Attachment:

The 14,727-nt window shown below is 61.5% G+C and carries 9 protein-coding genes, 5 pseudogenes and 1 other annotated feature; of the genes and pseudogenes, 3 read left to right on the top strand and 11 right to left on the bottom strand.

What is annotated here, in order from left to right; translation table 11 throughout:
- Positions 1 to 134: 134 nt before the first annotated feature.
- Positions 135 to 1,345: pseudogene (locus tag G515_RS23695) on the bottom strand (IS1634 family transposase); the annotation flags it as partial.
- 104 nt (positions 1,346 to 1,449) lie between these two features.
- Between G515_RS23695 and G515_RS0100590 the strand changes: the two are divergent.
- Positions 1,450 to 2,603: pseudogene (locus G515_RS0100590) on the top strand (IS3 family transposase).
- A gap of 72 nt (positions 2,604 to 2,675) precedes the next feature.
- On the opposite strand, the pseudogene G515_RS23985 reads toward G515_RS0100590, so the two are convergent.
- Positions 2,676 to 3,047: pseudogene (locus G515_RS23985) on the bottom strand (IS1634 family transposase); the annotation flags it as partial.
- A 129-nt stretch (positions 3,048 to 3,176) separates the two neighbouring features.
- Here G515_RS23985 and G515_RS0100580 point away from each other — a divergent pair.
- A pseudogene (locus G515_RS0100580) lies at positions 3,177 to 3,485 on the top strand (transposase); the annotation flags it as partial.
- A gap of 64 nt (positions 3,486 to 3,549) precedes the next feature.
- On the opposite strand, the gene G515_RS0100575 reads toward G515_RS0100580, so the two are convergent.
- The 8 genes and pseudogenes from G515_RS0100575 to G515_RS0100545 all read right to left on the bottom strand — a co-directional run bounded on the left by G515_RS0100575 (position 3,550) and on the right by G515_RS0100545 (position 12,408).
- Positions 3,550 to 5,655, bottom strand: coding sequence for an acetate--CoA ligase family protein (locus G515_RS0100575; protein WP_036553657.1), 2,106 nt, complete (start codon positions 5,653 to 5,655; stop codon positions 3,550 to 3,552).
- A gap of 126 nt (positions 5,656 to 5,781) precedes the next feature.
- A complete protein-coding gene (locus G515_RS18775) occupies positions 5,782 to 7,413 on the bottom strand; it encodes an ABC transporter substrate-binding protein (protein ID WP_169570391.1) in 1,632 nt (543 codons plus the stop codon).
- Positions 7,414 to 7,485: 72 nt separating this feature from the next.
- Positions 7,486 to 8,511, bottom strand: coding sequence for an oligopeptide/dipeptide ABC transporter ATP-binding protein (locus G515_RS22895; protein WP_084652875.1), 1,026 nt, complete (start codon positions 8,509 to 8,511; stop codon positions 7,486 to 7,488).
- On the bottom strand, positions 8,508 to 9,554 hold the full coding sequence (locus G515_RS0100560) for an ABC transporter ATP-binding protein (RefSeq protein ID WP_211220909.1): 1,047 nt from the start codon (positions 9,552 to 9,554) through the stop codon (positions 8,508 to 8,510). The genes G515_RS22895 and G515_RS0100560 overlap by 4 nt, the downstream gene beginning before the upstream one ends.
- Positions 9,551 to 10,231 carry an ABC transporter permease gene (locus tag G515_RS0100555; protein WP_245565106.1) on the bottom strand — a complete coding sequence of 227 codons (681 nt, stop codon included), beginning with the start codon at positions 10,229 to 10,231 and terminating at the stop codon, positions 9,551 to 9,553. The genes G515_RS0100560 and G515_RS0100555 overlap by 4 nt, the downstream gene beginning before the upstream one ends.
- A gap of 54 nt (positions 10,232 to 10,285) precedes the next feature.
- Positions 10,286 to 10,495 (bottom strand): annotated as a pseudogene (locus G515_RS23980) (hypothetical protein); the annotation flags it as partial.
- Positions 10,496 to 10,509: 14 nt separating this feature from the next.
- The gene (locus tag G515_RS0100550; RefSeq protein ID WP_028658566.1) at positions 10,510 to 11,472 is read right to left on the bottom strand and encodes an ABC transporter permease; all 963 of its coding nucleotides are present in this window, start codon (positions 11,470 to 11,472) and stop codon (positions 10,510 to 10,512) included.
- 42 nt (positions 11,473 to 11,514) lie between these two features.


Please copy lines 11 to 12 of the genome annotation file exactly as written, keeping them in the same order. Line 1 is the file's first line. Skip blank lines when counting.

- A 129-nt stretch (positions 3,048 to 3,176) separates the two neighbouring features.
- Here G515_RS23985 and G515_RS0100580 point away from each other — a divergent pair.